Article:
Alan Robertson,the chief executive for the Middle East and North Africa (Mena) region at Jones Lang LaSalle, is interviewed as Dubai's real estate showcase got under way.
Another year, another Cityscape. What's your on-the-spot assessment of the event this year?
This is my first Cityscape so it is difficult to compare it with previous years. I understand it is a bit smaller than before, but that is no surprise given the market conditions. However, my experience from other events shows that smaller events can be more effective in many ways - Cityscape is about building long-term relationships, not about making direct sales, and it is easier to arrange valuable face-to-face time with clients when the event is smaller. In difficult times, developing and maturing relationships with clients, suppliers and other market participants becomes even more critical. For these reasons I think Cityscape this year will be useful and valuable to us.
You've been JonesLangLaSalle's chief executive for the region since June, when the firm said Mena was missing out on its fair share of global capital flows. What's the view now?
This remains very much the case. Jones Lang LaSalle data shows that global real estate capital flows increased by 50 per cent over the first six months of this year (to more than US$103 billion (Dh378bn), while there were no major sales recorded in the Mena region. While data for the third quarter is not yet available, it is likely that global capital flows have slowed down over the summer. The Mena region is always quiet during the summer-Ramadan period, but there have been no major arms-length transactions reported over the past few months. There remains a number of active investors (mostly from within the region) looking for suitable opportunities in the real estate market. Activity is being largely constrained by the absence of investment grade opportunities being offered to the market at realistic pricing levels.
Give us your take on residential and commercial sectors in Dubai and Abu Dhabi. Is the pain over? If not, when?
While the Dubai residential market is showing some signs of recovery, this has so far been limited to a small number of select projects. Elsewhere we believe there will be further falls in prices and rentals in these markets in both Dubai and Abu Dhabi. Whether these falls represent pain or gain depends on if you are an investor or an occupier. The office market is continuing to move firmly in the favour of occupiers and this will provide benefits to both individual companies (by lowering their real estate costs) and also at the city level (by making Dubai and Abu Dhabi more competitive and therefore more attractive locations).
What is the single biggest factor keeping property prices down on the UAE?
There are two major factors - one is internal (local) and the other is external (global).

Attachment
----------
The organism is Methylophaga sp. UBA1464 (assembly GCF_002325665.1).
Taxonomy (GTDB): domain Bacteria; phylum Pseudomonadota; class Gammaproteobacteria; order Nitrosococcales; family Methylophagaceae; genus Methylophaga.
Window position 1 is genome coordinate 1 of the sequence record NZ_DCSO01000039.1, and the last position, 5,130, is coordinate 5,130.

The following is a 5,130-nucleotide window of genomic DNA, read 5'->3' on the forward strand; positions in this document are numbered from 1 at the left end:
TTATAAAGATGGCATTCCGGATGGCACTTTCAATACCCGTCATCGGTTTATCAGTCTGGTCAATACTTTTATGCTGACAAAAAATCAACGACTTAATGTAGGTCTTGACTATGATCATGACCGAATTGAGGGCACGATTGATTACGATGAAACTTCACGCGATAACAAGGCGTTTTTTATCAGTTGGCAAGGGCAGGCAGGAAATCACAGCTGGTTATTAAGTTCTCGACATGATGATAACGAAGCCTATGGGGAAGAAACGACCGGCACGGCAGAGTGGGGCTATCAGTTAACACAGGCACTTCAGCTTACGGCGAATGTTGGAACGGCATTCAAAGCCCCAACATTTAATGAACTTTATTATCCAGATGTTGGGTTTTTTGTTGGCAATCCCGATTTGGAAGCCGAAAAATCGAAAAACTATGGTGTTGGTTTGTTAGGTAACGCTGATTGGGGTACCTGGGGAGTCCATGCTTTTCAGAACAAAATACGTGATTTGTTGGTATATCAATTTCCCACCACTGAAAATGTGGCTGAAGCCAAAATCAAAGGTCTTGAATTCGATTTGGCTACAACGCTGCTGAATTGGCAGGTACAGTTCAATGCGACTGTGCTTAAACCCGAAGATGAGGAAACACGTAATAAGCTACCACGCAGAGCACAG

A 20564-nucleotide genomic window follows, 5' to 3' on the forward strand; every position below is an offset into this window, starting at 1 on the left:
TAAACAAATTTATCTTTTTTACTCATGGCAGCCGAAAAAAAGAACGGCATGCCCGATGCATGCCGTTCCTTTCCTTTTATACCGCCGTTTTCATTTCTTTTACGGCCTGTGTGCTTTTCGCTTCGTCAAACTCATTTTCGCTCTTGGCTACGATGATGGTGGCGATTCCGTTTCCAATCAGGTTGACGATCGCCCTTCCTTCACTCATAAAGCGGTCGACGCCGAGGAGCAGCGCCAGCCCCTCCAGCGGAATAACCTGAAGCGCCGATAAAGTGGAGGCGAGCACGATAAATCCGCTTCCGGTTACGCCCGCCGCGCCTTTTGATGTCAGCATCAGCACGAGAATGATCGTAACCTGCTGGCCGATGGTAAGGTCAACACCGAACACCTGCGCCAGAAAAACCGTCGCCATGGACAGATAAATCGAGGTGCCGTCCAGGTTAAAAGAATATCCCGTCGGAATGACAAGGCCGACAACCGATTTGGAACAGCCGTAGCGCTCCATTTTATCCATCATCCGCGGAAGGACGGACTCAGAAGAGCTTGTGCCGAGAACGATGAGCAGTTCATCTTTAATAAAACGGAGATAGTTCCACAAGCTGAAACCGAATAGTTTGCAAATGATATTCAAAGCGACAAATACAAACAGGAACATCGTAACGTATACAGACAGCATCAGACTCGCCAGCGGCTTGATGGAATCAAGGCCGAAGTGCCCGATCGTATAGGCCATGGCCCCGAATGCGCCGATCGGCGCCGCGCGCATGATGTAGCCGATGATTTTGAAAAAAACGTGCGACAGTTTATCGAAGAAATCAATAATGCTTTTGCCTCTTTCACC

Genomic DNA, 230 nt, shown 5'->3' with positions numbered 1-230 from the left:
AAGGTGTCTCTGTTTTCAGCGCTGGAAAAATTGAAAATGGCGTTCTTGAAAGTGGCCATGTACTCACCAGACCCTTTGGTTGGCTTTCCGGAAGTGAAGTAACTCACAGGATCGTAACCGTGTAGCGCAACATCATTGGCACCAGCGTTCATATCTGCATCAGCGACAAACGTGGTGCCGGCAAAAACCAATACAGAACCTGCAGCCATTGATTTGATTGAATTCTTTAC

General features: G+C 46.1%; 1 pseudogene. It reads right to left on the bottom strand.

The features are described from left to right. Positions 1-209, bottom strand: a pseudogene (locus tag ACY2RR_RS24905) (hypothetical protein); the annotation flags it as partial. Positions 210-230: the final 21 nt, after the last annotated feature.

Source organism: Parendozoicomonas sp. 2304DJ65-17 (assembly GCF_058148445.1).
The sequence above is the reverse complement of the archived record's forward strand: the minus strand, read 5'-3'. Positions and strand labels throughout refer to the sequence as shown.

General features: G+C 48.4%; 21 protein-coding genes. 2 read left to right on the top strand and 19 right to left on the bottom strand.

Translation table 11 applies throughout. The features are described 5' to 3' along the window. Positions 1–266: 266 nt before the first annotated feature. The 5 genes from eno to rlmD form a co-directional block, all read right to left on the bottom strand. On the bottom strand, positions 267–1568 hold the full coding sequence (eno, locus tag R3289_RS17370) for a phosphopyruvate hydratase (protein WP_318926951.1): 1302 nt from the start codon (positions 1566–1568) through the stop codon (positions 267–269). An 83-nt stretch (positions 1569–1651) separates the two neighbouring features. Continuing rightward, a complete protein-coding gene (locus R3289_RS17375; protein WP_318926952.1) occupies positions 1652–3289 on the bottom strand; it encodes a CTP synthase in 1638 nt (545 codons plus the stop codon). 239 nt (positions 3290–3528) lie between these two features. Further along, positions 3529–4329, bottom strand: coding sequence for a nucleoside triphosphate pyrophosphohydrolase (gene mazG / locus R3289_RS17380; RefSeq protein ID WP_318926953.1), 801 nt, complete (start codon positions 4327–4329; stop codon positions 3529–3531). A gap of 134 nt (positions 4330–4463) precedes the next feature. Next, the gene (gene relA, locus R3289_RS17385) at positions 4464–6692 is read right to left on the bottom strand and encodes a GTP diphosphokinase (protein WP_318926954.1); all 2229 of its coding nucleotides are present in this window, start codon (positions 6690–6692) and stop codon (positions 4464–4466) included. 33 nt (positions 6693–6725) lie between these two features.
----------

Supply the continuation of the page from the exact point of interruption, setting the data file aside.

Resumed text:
The internal threat relates to the high levels of supply that are now being delivered to the local markets. While the governments of both Dubai and Abu Dhabi have taken steps to limit future supply levels (such as through the cancellation of projects), these measures will take some time to come into effect and the future supply pipeline is excessive in the short term. This is a particular concern in relation to Abu Dhabi, where peak levels of new supply have yet to be realised, while Dubai has moved past peak completion levels in most sectors of the market.
The international threat relates to global demand. The experience of the 2008-09 global financial crises was that the Dubai market was very closely related to events in the global economy, with the collapse of Lehman Brothers in September 2008 acting as the trigger for the rapid fall in prices and rents experienced in the Dubai real estate market. While the global economy managed to recover last year and the first half of this year, the pace of this recovery is now being threatened by concerns over excessive debt levels in both the euro zone and the US. It is possible that a sovereign default (such as Greece), could have a negative effect on both global trade levels and the Dubai real estate market.
Your last job was in Turkey. Are they doing something right that the UAE could learn from?
There are many similarities between the Turkish and UAE markets, although the main Turkish cities are not facing quite the same oversupply issues as Dubai and Abu Dhabi. However, this is more by accident than design. I am not sure there is anything I would suggest that the UAE should copy from Turkey but there is one initiative that I think some of the wider GCC countries should consider. This is in the area of affordable housing, which is becoming a significant problem in countries such as Egypt and Saudi Arabia. In Turkey the government housing agency has formed joint ventures with large residential developers, which has resulted in very large social and mid-market housing developments taking place on government-owned land. Huge numbers of well-located, well-designed and affordable homes for rent and sale have been procured quickly, and I think it is a good model of public-private-sector partnership.